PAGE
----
James Webb Space Telescope Getting Closer to Being Tested

James Webb Space Telescope Getting Closer to Being Tested

The test phase of the James Webb Space Telescope is inching closer to reality as the last gold clad mirror segment has been installed. The 18th and the last primary mirror segment finalized one more of the construction phases.

The largest space telescope anywhere in the world, therefore, is closer to its scheduled launch of October 2018 programmed by NASA.

The telescope is a project that by most is considered ambitious that is designed as being the successor to the world-famous Hubble Space Telescope.

While the Hubble has taken credit for an array of different discoveries, in just a few years, the new James Webb Space Telescope will take to the stage and be the new tool to see far into the universe.

Installing the 18th and last 88-pound gold-clad primary mirror segment was made easier by using a robotic arm.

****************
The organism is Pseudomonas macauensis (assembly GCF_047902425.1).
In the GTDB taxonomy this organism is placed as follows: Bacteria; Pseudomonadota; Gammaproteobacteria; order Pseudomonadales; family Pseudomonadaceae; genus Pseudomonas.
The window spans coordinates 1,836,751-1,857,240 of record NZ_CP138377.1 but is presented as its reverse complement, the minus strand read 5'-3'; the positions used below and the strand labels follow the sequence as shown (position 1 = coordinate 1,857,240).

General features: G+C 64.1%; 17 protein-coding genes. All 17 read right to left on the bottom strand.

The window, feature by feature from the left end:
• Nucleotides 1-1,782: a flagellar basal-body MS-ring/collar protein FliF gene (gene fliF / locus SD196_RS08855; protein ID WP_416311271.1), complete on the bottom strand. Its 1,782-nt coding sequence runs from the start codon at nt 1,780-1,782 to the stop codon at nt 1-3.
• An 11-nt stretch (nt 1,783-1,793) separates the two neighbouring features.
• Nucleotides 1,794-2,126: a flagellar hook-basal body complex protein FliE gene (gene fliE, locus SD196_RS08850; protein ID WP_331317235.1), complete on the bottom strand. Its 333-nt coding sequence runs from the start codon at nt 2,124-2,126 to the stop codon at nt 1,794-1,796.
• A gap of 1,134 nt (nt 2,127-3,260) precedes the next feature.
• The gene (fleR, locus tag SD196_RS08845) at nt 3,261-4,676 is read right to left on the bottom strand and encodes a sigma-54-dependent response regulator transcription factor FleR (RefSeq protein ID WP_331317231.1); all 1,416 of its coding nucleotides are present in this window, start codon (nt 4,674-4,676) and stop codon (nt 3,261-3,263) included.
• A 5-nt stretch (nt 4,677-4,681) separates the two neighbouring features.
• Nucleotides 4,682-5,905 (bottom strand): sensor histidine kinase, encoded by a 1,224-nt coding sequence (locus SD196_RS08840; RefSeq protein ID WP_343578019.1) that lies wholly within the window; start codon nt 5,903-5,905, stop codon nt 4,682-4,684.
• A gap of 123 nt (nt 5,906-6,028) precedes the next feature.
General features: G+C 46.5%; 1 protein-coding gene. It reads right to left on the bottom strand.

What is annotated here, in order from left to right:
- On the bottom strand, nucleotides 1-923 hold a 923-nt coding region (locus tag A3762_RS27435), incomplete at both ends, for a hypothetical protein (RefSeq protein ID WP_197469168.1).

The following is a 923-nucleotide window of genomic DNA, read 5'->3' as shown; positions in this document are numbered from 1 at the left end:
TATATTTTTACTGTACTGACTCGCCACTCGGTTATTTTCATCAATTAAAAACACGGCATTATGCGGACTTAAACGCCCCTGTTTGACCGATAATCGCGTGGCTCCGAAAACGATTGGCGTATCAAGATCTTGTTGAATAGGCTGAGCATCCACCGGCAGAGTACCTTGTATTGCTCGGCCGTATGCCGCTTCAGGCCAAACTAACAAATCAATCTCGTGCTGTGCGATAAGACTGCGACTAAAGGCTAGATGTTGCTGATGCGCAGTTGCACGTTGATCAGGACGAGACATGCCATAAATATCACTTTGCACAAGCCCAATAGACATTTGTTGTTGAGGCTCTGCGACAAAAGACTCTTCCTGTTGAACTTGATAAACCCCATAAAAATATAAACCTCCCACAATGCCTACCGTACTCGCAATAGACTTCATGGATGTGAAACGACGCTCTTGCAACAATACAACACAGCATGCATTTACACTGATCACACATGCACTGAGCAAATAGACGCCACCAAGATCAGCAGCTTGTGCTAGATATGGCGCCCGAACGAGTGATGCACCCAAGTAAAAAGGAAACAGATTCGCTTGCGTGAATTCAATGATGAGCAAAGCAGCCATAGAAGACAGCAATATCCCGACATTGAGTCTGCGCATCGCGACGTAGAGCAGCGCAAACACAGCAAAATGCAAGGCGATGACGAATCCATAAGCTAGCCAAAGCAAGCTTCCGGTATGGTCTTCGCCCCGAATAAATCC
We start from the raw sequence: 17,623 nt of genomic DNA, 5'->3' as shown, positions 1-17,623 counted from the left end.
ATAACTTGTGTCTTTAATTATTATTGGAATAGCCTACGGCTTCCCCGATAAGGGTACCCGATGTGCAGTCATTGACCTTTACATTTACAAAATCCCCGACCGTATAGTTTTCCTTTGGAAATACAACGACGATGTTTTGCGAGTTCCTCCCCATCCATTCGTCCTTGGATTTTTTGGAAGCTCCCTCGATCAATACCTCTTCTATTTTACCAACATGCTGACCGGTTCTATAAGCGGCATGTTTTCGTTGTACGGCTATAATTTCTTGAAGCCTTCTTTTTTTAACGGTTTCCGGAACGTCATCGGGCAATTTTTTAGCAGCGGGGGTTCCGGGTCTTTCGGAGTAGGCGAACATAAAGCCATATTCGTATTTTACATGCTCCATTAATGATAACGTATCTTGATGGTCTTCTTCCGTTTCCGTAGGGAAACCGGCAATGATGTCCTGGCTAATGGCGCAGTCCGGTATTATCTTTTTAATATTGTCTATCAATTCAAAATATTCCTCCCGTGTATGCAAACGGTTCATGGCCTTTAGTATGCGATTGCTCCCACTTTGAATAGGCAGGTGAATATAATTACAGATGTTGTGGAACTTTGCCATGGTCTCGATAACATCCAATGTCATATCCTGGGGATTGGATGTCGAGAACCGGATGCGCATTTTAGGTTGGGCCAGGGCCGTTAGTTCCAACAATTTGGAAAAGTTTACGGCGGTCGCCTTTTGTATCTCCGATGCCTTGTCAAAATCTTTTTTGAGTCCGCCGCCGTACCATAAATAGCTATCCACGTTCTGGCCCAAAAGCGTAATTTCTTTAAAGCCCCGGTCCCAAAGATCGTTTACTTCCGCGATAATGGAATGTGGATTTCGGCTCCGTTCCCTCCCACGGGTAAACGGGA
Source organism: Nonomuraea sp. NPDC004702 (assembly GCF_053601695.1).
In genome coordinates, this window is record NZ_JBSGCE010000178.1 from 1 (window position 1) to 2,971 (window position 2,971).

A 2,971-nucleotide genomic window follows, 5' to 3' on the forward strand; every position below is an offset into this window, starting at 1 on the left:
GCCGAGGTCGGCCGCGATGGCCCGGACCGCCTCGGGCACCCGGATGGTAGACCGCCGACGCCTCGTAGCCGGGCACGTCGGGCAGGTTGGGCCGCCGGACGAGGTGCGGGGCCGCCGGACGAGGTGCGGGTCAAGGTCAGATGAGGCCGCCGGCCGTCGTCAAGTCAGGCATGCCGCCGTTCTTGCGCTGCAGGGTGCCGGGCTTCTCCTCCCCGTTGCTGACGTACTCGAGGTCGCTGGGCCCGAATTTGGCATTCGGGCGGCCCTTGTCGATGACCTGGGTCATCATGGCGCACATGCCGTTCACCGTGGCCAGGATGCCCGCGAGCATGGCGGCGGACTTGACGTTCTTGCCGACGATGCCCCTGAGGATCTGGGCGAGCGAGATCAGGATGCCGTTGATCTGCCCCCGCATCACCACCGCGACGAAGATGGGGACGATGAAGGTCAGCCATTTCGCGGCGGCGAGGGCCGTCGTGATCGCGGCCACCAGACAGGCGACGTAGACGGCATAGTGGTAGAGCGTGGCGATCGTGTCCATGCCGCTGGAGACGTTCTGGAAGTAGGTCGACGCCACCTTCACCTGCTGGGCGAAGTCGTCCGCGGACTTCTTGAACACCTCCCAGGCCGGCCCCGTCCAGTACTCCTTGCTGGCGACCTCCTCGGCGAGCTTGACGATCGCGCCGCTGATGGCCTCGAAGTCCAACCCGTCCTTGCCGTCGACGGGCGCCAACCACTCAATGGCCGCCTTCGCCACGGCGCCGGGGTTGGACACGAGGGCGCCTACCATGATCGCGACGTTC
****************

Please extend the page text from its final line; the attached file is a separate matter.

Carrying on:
The costs for the successor to the Hubble have now reached more than $8.8 billion. Nonetheless, the new telescope is the latest massive step forward for science.

The new telescope will be optimized completely to work at the infrared spectrum. In contrast, Hubble is only able to capture images in the visible light spectrum.

The mission of the two telescopes is all the same at the core of each: looking deep into the heart of the formation of the universe.

However, each of the instruments has a different route it takes to reach the same goal.

Gaining new knowledge each day on how the chemistry in the universe is switched from one heated, dense mass to the array of planets, starts, galaxies and systems has been the mission of humanity for millennia.

In comparison with the current tool the Hubble, the new James Webb telescope features a light collecting surface that is much larger. The primary mirror surface is 21.3 feet in width. The secondary optics gear will be installed soon as the test phase inches closer.

James Webb Space Telescope Getting Closer to Being Tested